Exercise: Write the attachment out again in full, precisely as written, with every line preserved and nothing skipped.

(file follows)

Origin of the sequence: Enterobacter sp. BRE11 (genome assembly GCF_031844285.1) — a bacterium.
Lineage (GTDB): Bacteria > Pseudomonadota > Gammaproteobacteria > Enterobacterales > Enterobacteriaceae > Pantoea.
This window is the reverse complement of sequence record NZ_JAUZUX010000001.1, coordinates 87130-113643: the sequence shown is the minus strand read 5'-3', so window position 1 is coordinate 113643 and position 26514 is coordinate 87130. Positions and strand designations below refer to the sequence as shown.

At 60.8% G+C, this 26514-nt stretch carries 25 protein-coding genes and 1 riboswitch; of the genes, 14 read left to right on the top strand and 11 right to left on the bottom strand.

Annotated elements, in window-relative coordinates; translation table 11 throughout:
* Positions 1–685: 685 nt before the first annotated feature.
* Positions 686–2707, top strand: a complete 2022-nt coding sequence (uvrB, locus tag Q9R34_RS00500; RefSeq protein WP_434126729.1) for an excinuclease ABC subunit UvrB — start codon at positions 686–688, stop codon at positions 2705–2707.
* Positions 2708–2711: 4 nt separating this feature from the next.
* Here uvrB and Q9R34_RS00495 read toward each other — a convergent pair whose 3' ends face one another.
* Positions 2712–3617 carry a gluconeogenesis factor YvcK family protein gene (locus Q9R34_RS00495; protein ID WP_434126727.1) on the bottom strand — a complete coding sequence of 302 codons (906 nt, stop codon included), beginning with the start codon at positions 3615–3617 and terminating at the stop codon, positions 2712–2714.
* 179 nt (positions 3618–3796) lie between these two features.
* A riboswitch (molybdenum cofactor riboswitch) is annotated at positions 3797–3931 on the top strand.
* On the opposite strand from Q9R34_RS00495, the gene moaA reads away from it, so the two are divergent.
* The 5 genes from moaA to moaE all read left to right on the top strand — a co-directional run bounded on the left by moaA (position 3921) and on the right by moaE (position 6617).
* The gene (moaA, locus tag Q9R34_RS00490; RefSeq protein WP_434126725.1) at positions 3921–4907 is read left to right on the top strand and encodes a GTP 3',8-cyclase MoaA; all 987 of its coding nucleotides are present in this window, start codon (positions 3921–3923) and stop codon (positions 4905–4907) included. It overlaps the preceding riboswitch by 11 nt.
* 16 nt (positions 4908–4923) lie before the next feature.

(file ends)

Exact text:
Origin of the sequence: Enterobacter sp. BRE11 (genome assembly GCF_031844285.1) — a bacterium.
Lineage (GTDB): Bacteria > Pseudomonadota > Gammaproteobacteria > Enterobacterales > Enterobacteriaceae > Pantoea.
This window is the reverse complement of sequence record NZ_JAUZUX010000001.1, coordinates 87130-113643: the sequence shown is the minus strand read 5'-3', so window position 1 is coordinate 113643 and position 26514 is coordinate 87130. Positions and strand designations below refer to the sequence as shown.

At 60.8% G+C, this 26514-nt stretch carries 25 protein-coding genes and 1 riboswitch; of the genes, 14 read left to right on the top strand and 11 right to left on the bottom strand.

Annotated elements, in window-relative coordinates; translation table 11 throughout:
* Positions 1–685: 685 nt before the first annotated feature.
* Positions 686–2707, top strand: a complete 2022-nt coding sequence (uvrB, locus tag Q9R34_RS00500; RefSeq protein WP_434126729.1) for an excinuclease ABC subunit UvrB — start codon at positions 686–688, stop codon at positions 2705–2707.
* Positions 2708–2711: 4 nt separating this feature from the next.
* Here uvrB and Q9R34_RS00495 read toward each other — a convergent pair whose 3' ends face one another.
* Positions 2712–3617 carry a gluconeogenesis factor YvcK family protein gene (locus Q9R34_RS00495; protein ID WP_434126727.1) on the bottom strand — a complete coding sequence of 302 codons (906 nt, stop codon included), beginning with the start codon at positions 3615–3617 and terminating at the stop codon, positions 2712–2714.
* 179 nt (positions 3618–3796) lie between these two features.
* A riboswitch (molybdenum cofactor riboswitch) is annotated at positions 3797–3931 on the top strand.
* On the opposite strand from Q9R34_RS00495, the gene moaA reads away from it, so the two are divergent.
* The 5 genes from moaA to moaE all read left to right on the top strand — a co-directional run bounded on the left by moaA (position 3921) and on the right by moaE (position 6617).
* The gene (moaA, locus tag Q9R34_RS00490; RefSeq protein WP_434126725.1) at positions 3921–4907 is read left to right on the top strand and encodes a GTP 3',8-cyclase MoaA; all 987 of its coding nucleotides are present in this window, start codon (positions 3921–3923) and stop codon (positions 4905–4907) included. It overlaps the preceding riboswitch by 11 nt.
* 16 nt (positions 4908–4923) lie before the next feature.